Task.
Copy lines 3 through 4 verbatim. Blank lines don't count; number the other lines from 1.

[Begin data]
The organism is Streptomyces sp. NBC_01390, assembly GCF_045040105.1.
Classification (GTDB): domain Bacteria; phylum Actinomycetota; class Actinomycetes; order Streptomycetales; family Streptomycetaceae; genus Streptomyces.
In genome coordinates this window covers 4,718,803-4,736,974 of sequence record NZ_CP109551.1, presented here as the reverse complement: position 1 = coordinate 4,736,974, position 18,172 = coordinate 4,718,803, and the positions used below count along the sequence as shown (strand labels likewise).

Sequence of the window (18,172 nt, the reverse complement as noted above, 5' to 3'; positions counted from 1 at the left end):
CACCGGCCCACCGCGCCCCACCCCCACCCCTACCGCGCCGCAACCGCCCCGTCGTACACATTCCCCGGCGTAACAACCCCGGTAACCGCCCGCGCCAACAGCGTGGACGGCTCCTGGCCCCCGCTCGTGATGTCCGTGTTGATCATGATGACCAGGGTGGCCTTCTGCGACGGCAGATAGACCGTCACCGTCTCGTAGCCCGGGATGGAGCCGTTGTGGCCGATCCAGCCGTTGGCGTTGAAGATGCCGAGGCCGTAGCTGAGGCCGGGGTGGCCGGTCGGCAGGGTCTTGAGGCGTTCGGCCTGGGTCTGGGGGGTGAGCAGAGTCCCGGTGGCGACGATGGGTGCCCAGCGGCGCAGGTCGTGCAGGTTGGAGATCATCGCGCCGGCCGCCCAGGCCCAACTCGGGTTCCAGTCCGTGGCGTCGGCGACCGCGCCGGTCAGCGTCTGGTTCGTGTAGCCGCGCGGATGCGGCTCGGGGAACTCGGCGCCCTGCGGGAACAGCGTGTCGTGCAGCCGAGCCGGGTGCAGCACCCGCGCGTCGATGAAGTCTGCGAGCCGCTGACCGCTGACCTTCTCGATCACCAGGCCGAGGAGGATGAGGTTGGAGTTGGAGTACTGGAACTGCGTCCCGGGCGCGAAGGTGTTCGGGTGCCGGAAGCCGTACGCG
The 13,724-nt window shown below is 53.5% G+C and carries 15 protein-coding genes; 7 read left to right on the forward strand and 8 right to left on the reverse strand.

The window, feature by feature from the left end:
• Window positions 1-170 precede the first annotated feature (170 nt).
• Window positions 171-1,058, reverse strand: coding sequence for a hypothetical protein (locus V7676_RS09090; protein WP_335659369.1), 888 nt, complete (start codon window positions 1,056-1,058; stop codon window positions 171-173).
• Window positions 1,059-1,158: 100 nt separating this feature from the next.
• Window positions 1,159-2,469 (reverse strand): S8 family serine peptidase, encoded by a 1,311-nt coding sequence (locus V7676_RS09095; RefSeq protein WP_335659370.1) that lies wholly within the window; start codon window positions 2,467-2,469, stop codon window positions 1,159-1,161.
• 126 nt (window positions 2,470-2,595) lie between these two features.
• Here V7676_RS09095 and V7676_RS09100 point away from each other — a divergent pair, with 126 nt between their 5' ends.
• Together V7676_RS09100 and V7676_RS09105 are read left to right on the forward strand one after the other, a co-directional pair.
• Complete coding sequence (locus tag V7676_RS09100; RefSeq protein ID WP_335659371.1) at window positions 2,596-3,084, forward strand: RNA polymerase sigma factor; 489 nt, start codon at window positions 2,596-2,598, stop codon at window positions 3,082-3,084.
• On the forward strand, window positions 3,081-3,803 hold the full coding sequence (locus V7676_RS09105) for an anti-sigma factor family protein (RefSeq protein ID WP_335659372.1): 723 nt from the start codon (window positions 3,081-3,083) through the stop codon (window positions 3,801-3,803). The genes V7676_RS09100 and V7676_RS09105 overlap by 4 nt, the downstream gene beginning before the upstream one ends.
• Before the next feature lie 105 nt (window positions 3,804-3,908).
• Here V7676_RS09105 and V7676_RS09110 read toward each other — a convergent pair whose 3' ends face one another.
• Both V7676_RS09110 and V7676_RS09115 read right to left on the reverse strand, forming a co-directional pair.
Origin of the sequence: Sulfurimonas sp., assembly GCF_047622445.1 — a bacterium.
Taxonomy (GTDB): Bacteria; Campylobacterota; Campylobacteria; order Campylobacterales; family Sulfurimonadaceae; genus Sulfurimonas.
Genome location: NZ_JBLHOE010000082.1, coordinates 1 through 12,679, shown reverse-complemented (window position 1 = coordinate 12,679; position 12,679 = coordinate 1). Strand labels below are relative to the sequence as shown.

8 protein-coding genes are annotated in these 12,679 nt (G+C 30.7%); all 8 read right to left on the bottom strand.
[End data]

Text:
In genome coordinates this window covers 4,718,803-4,736,974 of sequence record NZ_CP109551.1, presented here as the reverse complement: position 1 = coordinate 4,736,974, position 18,172 = coordinate 4,718,803, and the positions used below count along the sequence as shown (strand labels likewise).

Sequence of the window (18,172 nt, the reverse complement as noted above, 5' to 3'; positions counted from 1 at the left end):